[tab title=”Adjustable Rate Mortgage (ARM)”]
Adjustable rate mortgages change their interest rates at predetermined time intervals (6 month or 1 year is typical). This change in rate may or may not change the monthly payment, depending on what was agreed to prior to accepting signing up for the Mortgage. The interest rate is usually tied to the banks source of funds, often called the one year treasury index. The better mortgages have caps on how much the interest rate can go up in any one year and/or over its lifetime. These caps also apply to the payment. Monthly payments are calculated as if the loan were to last 30 years (amortization), doing so keeps the loan payments lower. Typically interest rates and monthly payments are lower than 30 year fixed rate mortgages for the first couple of years. If interest rates stay low, you can be a winner, if interest rates increase, your monthly payments can increase higher than a 30 year fixed rate mortgage.

[tab title=”Appraisal Date”]
In an Appraisal Report the date to which the value applies.

[tab title=”As Is Value”]
An estimate or opinion of property in its current state, which may be in disrepair or scheduled for improvement.

[tab title=”Balloon Mortgage or Balloon Payment”]
Mortgages (loans) that are calculated to be paid off over a long period of time (usually 30 years), however, at some point prior to payoff a large sum of money is due. The amount and time depend on what is negotiated between the parties. This Balloon Payment could pay off the entire mortgage or just a portion. There is no standard term or amount or time period.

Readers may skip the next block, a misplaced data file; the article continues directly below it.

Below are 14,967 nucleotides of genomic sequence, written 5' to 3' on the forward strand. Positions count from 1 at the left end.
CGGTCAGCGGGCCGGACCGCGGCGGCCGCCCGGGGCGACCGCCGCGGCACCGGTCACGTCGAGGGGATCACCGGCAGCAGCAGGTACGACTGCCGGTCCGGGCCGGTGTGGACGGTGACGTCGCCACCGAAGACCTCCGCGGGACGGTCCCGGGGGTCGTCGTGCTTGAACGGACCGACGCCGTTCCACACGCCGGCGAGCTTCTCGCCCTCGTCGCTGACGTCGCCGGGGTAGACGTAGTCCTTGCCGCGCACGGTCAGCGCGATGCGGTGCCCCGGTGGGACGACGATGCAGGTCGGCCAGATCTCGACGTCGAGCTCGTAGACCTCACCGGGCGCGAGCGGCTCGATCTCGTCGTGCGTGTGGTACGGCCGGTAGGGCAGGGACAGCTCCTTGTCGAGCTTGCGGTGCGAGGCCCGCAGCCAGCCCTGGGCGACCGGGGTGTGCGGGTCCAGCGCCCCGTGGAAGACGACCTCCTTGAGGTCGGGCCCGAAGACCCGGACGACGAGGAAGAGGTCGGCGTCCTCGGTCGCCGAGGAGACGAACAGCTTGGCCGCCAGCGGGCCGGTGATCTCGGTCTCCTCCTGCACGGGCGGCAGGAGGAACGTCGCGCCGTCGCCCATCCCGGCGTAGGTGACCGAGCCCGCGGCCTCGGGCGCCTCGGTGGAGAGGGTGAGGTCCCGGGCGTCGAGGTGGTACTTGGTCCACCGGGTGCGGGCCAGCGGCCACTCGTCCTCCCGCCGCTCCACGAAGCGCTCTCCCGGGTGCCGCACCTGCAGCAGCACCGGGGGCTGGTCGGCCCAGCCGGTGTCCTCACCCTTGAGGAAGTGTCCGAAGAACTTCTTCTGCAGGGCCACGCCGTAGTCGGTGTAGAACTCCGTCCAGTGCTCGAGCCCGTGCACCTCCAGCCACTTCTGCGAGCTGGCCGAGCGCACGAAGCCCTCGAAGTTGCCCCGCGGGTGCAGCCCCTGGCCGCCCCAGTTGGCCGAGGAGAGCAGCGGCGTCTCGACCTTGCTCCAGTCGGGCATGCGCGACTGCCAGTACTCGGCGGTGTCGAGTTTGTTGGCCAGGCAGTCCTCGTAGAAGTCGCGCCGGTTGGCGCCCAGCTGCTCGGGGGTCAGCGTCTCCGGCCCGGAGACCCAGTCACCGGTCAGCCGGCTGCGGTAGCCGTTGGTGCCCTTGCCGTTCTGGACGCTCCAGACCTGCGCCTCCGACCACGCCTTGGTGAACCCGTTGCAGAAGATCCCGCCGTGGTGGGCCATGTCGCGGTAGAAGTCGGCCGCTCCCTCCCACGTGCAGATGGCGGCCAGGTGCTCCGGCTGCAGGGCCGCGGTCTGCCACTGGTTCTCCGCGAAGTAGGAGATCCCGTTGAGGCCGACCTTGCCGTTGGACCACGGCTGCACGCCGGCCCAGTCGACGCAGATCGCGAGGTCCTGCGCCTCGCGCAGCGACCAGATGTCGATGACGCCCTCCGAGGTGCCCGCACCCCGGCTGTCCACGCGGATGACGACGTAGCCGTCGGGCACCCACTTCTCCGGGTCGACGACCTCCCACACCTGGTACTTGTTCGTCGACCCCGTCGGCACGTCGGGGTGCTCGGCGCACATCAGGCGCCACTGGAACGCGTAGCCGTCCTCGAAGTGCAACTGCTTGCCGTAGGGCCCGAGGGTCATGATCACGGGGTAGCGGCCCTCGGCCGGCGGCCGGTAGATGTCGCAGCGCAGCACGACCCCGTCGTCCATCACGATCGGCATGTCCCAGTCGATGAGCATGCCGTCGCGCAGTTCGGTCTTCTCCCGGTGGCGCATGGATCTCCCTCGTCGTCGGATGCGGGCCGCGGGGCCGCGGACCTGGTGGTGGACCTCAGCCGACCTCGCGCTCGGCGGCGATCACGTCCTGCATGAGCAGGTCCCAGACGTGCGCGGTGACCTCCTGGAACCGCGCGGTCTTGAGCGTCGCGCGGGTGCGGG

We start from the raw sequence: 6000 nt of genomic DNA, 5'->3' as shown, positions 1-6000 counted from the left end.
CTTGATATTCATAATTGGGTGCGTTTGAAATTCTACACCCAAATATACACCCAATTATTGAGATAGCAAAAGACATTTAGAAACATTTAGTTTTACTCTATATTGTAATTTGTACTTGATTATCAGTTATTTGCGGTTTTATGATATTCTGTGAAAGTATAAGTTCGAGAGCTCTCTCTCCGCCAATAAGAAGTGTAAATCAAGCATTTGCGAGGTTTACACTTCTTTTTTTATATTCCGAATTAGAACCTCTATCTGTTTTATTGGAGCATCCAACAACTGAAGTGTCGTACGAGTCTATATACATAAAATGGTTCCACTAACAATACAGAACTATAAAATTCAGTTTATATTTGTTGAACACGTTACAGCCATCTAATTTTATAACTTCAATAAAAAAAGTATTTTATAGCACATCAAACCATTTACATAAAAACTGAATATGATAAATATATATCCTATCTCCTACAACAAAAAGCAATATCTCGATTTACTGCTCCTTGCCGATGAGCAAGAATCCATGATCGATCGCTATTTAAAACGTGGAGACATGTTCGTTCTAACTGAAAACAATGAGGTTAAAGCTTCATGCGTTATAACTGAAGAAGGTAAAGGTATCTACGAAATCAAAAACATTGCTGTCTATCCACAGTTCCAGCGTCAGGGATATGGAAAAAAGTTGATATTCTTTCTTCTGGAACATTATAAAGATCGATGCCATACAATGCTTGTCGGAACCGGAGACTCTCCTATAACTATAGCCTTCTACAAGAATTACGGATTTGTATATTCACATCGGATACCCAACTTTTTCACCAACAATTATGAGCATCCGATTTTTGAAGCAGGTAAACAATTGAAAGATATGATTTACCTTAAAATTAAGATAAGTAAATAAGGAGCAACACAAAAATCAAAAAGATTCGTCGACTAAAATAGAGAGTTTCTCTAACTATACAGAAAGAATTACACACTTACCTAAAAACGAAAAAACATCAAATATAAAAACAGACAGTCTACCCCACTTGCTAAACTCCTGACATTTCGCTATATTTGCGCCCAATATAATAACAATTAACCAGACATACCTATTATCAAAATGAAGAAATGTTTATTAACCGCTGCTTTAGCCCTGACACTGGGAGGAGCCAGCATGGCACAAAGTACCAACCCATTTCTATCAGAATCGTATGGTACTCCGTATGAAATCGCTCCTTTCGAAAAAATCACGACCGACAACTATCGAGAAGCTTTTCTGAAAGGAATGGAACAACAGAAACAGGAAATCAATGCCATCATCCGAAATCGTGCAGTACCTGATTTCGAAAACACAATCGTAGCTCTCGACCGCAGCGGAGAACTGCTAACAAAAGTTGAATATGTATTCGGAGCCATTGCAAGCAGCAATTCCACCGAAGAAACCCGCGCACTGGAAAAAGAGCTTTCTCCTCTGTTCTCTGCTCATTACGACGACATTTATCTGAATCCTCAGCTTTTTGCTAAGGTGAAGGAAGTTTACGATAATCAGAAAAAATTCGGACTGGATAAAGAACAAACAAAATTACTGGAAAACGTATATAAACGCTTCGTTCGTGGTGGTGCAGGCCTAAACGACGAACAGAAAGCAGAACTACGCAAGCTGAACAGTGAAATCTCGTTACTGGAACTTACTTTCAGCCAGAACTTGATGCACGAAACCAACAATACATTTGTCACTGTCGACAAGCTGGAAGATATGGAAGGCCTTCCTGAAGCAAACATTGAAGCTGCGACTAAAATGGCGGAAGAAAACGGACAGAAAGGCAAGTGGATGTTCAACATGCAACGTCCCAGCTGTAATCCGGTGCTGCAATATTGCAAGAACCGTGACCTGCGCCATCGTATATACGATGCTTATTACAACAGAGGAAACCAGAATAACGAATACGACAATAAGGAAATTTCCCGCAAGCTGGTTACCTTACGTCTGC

[tab title=”30 due in 5 / 30 due in 7″]
These terms apply to variations on Balloon Mortgages. Some banks offer mortgages that are calculated to be paid off over 30 years but have a provision that requires the balance to be paid off after 5 or 7 years. Calculating a loan to be paid off over 30 years, lowers the monthly payment to a reasonable amount. However, Banks hate lending fixed rate money out for a 30 year time period, so they came up with a way to limit the time period, a mortgage called “30 due in 5.” This gives the bank the option of calling the entire balance due in 5 years or setting a new interest rate. These mortgages come with interest rates that are slightly below 30 year fixed. If interest rates are stable, these are ok or if you’re going to live in a home for less than 5 years, this type of mortgage might fit into your time schedule.

[tab title=”Bi-Weekly Mortgages”]
A mortgage the is calculated to be paid off over 15 or 30 years however, instead of making monthly payments, ½ of the monthly payment is made every other week. Over a one month period the same payment is made, its just made at two different times. By making Bi-Weekly payments the mortgage gets paid off sooner, thus saving interest. Several of the Banks set up automatic withdrawal from your checking account, so there is less hassle. Now a sneaky way to create your own Bi-Weekly Mortgage; Set up a standard 15 or 30 year mortgage that requires monthly payments, then simply make Bi-Weekly payments. Using this method you can make or not make the Bi-Weekly payment (as long as the full payment is made each month) at your option. I have never seen a bank that will not allow this, they might not like it because they have to process more payments and paperwork – but that’s their problem not yours.